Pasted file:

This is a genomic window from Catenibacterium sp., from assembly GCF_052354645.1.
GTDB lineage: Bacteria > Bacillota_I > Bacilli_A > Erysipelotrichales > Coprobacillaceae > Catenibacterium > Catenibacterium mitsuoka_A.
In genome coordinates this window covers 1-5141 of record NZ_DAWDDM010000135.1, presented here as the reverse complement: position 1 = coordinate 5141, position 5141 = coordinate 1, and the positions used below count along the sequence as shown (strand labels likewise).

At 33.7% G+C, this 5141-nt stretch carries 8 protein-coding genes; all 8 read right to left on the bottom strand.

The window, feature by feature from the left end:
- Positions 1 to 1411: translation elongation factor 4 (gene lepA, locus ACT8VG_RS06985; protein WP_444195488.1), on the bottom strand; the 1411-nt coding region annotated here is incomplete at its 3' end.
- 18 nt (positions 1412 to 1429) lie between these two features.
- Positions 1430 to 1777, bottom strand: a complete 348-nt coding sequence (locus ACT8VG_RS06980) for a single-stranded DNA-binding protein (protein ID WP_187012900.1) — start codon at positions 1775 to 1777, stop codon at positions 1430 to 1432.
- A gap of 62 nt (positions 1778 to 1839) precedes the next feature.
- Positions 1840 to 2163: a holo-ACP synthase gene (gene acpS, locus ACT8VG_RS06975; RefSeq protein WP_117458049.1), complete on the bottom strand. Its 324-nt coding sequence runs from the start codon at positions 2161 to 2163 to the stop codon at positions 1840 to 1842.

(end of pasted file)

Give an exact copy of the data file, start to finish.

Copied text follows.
This is a genomic window from Catenibacterium sp., from assembly GCF_052354645.1.
GTDB lineage: Bacteria > Bacillota_I > Bacilli_A > Erysipelotrichales > Coprobacillaceae > Catenibacterium > Catenibacterium mitsuoka_A.
In genome coordinates this window covers 1-5141 of record NZ_DAWDDM010000135.1, presented here as the reverse complement: position 1 = coordinate 5141, position 5141 = coordinate 1, and the positions used below count along the sequence as shown (strand labels likewise).

At 33.7% G+C, this 5141-nt stretch carries 8 protein-coding genes; all 8 read right to left on the bottom strand.

The window, feature by feature from the left end:
- Positions 1 to 1411: translation elongation factor 4 (gene lepA, locus ACT8VG_RS06985; protein WP_444195488.1), on the bottom strand; the 1411-nt coding region annotated here is incomplete at its 3' end.
- 18 nt (positions 1412 to 1429) lie between these two features.
- Positions 1430 to 1777, bottom strand: a complete 348-nt coding sequence (locus ACT8VG_RS06980) for a single-stranded DNA-binding protein (protein ID WP_187012900.1) — start codon at positions 1775 to 1777, stop codon at positions 1430 to 1432.
- A gap of 62 nt (positions 1778 to 1839) precedes the next feature.
- Positions 1840 to 2163: a holo-ACP synthase gene (gene acpS, locus ACT8VG_RS06975; RefSeq protein WP_117458049.1), complete on the bottom strand. Its 324-nt coding sequence runs from the start codon at positions 2161 to 2163 to the stop codon at positions 1840 to 1842.